Unfortunately, it never happened. Sometime after Bochco wrote in a reference to the singer, Davis and Bochco ran into each other. Davis said he loved it and started jumping up and down.

13. BOCHCO HAD A WAR WITH THE CENSORS.

Loving to use puns for titles, Bochco wanted to title an episode “Moon Over Uranus,” after Cape Canaveral was just in the news. Standards and Practices said no. Bochco eventually got his way, and proceeded to name the next two season three episodes “Moon Over Uranus: The Sequel” and “Moon Over Uranus: The Final Legacy.”

14. DAVID MILCH AND DICK WOLF’S CAREERS WERE LAUNCHED FROM IT.

David Milch (co-creator of NYPD Blue and creator of Deadwood) went from Yale writing teacher to a TV script writer through his former Yale roommate, Jeff Lewis. His first script for the show was season three's “Trial by Fury” episode, which won an Emmy, a WGA Award, and a Humanitas Prize. He later became an executive producer on the show. The first TV script credited to Dick Wolf (creator of the Law & Order franchise) was the season six episode, "Somewhere Over the Rambow." His first sole credit, for “What Are Friends For?,” earned Wolf an Emmy nomination in 1986.

It’s also worth noting that journalist and author Bob Woodward received a writing credit for season seven's “Der Roachenkavalier” and David Mamet penned the same season's “A Wasted Weekend” for his first television credit.

15. DENNIS FRANZ’S CHARACTER HAD A BRIEF, COMEDIC SPIN-OFF.

Dennis Franz (later Andy Sipowicz on NYPD Blue) first played corrupt cop Sal Benedetto in five episodes, before reappearing for the final two seasons as Lt. Norman Buntz. After Hill Street Blues ended its seven-season run, Franz reprised the latter character in Beverly Hills Buntz, which ran for one season beginning in 1987. In the 30-minute dramedy, Buntz was a private investigator after quitting the police force. Only nine episodes were broadcast by NBC.

The Office Star Ellie Kemper Wants to Do a Reunion Episode

NBC - NBCUniversal Media
NBC - NBCUniversal Media

While rumors of The Office getting a reboot have been swirling around for years, the outlook on that happening any time soon doesn't look good. But a reunion episode might just be possible.

Ellie Kemper, who played Erin Hannon in the beloved series, recently stopped by Watch What Happens Live With Andy Cohen to dish about the sitcom and her thoughts on whether it might be making a return to the small screen: "I would love there to be a reboot, but I don't think there will be. So, that's a sad answer," Kemper admitted. "But maybe like a reunion episode? That would be fun."

E! News reports that Kemper isn’t the only cast member that wants to get the band back together. Jenna Fischer, who played Pam Beesly, also thinks a reunion episode would be a hit. “I think it's a great idea," Fischer said in 2018. "I would be honored to come back in any way that I'm able to.”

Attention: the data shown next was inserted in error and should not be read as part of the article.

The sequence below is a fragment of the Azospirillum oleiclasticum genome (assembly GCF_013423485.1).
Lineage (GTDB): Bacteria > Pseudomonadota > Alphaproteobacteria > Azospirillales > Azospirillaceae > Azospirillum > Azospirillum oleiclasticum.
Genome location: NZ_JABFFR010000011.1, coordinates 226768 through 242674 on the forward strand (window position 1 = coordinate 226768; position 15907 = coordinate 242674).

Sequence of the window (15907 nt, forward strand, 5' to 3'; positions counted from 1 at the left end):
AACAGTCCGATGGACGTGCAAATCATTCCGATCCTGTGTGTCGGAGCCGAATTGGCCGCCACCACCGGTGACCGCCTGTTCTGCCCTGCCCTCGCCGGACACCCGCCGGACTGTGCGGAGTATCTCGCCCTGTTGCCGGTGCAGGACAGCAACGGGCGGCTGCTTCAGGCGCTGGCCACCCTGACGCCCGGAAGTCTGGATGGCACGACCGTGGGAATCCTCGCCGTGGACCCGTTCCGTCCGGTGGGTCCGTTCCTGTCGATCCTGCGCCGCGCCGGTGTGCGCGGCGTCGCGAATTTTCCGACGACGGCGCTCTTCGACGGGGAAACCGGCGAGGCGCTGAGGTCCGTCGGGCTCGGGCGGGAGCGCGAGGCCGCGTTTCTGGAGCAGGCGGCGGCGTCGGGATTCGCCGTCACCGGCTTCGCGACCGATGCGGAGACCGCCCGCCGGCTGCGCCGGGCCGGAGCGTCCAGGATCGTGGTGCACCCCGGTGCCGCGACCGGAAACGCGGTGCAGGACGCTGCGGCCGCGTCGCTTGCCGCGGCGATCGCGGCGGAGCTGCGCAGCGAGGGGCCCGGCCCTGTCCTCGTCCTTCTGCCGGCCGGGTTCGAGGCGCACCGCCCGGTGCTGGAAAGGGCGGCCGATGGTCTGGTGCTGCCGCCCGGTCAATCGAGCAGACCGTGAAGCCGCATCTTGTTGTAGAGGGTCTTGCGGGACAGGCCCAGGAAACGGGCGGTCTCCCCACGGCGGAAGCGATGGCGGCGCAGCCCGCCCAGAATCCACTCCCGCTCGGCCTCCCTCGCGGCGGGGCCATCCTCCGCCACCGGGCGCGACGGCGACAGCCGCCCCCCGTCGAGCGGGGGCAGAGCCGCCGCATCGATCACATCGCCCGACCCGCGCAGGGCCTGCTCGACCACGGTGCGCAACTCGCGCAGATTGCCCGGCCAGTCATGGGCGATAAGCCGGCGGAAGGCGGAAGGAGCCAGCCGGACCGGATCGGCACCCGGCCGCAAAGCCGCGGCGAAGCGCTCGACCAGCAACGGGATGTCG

A key player in the series' success, however, is not so enthusiastic about the idea. Steve Carell, who played the infamous Michael Scott, doesn’t think a revival would be well-received. "The climate's different," Carell told Esquire back in 2018. "I mean, the whole idea of that character, Michael Scott, so much of it was predicated on inappropriate behavior. I mean, he's certainly not a model boss. A lot of what is depicted on that show is completely wrong-minded. That's the point, you know? But I just don't know how that would fly now.”

A Star Wars Connection Might Predict Jim Hopper's Future in Stranger Things

Netflix
Netflix

*Warning: This story includes spoilers for Stranger Things.*

Netflix’s Stranger Things is set in the 1980s and regularly includes references to huge cultural phenomena from that time. The series' third season made nods to Back to the Future, The NeverEnding Story, and (unsurprisingly) Star Wars. What might come as a surprise is that George Lucas's legendary space opera could hold a clue to what fate awaits one of Stranger Things's most beloved characters.

One of the major lingering questions from Stranger Things's third season is whether we will see David Harbour's character, Jim Hopper, ever again. Our favorite grumpy sheriff selflessly sacrificed himself in order to defeat the Russians and close the gate to the Upside Down. Fans were almost certain of his death (though it’s not shown on screen) until the post-credits scene rolled, in which the Russians speak of “the American” being held in their cells. Which is where things get interesting …

A new theory from Politico’s Bill Kuchman, which we spotted via Men’s Health, draws parallels between Hopper and Star Wars's Han Solo. In doing so, he might have predicted Hopper’s fate.

Kuchman explains that both Hopper and Solo use the phrase “See you in hell” before meeting their demise, with the Stranger Things character saying it in the final episode of season 3, and Solo saying it in The Empire Strikes Back.

On top of that, both characters seemingly die via a machine: Hopper is part of the key’s explosion, and Solo is frozen in carbonite. Also, at the end of the Stranger Things season 3 finale, Steve Harrington (played by Joe Keery) makes a reference to Return of the Jedi during his video store interview, the film in which Solo is revived.

Kuchman drives this point home by recalling that Luke Skywalker and Lando Calrissian save Solo in Return of the Jedi when Jabba the Hutt is feeding prisoners into the Sarlacc Pit. This is similar to how Stranger Things season 3 ends, with the Russians feeding prisoners to the Demogorgon.

Will Eleven, Mike, and the gang find the Force and save Hopper from the Russians? We’ll hopefully find out, if and when a fourth season of Stranger Things ever materializes.

[h/t Men's Health]